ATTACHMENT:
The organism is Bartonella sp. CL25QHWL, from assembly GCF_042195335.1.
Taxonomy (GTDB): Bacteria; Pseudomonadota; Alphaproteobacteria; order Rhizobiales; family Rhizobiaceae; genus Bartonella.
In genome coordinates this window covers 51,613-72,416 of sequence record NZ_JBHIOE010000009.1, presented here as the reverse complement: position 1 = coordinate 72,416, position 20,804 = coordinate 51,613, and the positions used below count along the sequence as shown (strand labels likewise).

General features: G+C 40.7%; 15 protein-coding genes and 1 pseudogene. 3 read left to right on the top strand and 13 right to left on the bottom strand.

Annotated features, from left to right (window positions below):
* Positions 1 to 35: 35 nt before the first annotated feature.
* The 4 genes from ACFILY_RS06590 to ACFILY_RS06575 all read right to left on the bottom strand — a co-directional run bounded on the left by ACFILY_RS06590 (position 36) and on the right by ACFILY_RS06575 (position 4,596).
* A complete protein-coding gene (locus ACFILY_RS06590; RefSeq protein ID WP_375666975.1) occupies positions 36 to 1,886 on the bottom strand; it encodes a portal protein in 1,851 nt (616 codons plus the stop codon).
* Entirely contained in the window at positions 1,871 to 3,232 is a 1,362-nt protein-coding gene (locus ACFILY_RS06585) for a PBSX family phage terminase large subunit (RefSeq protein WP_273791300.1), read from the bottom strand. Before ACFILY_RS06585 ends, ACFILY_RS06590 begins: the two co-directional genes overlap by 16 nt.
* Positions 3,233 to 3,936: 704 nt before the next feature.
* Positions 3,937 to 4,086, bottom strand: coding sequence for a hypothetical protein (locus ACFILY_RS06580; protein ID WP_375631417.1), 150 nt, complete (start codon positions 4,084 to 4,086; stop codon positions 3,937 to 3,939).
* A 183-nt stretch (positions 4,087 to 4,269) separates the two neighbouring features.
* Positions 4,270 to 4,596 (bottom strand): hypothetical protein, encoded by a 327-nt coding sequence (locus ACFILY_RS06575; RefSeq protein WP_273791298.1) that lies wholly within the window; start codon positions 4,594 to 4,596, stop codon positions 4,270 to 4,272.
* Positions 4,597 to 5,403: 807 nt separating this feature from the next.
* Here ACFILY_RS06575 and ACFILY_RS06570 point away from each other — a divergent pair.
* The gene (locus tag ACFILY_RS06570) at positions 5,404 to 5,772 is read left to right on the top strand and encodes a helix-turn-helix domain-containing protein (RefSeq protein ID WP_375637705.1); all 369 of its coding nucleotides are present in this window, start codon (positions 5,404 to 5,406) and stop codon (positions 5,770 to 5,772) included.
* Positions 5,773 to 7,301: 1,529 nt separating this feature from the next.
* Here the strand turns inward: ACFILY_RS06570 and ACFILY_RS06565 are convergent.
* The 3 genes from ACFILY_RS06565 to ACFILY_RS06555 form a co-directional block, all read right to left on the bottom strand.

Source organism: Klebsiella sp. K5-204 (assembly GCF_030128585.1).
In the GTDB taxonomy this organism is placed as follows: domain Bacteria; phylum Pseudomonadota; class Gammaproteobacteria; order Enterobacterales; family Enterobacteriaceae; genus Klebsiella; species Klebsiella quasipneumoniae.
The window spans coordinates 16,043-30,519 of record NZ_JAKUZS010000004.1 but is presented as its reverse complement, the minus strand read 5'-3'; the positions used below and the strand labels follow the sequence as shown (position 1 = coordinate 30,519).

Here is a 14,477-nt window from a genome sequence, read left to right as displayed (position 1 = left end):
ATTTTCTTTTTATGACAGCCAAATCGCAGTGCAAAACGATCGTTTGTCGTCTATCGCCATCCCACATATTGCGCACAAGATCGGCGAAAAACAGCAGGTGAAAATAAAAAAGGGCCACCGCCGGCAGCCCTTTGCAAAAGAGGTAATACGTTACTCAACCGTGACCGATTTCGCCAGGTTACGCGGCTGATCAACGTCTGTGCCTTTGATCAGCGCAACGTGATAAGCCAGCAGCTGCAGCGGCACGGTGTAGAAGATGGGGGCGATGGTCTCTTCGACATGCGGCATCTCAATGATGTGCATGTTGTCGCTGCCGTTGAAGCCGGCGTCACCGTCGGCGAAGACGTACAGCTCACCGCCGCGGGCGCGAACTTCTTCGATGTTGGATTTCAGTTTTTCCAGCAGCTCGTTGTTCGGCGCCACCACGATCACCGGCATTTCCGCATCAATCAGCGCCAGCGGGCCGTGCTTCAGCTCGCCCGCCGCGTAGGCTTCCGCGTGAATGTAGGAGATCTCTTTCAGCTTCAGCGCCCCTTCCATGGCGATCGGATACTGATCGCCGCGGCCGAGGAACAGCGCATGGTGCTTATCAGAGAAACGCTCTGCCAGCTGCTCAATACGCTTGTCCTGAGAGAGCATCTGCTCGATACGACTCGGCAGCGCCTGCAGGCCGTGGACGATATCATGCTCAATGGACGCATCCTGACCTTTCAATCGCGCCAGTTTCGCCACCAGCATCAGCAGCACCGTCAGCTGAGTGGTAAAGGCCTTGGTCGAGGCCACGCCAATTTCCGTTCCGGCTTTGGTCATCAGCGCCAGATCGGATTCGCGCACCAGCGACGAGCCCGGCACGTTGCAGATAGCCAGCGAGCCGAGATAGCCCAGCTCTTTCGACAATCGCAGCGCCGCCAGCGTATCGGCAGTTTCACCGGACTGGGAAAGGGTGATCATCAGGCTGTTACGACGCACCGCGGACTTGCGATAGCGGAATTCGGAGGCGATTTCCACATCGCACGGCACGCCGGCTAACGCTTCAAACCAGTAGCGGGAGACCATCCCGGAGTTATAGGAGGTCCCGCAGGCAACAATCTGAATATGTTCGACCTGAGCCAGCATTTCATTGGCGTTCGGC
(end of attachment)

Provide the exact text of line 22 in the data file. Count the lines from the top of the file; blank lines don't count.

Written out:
The window spans coordinates 16,043-30,519 of record NZ_JAKUZS010000004.1 but is presented as its reverse complement, the minus strand read 5'-3'; the positions used below and the strand labels follow the sequence as shown (position 1 = coordinate 30,519).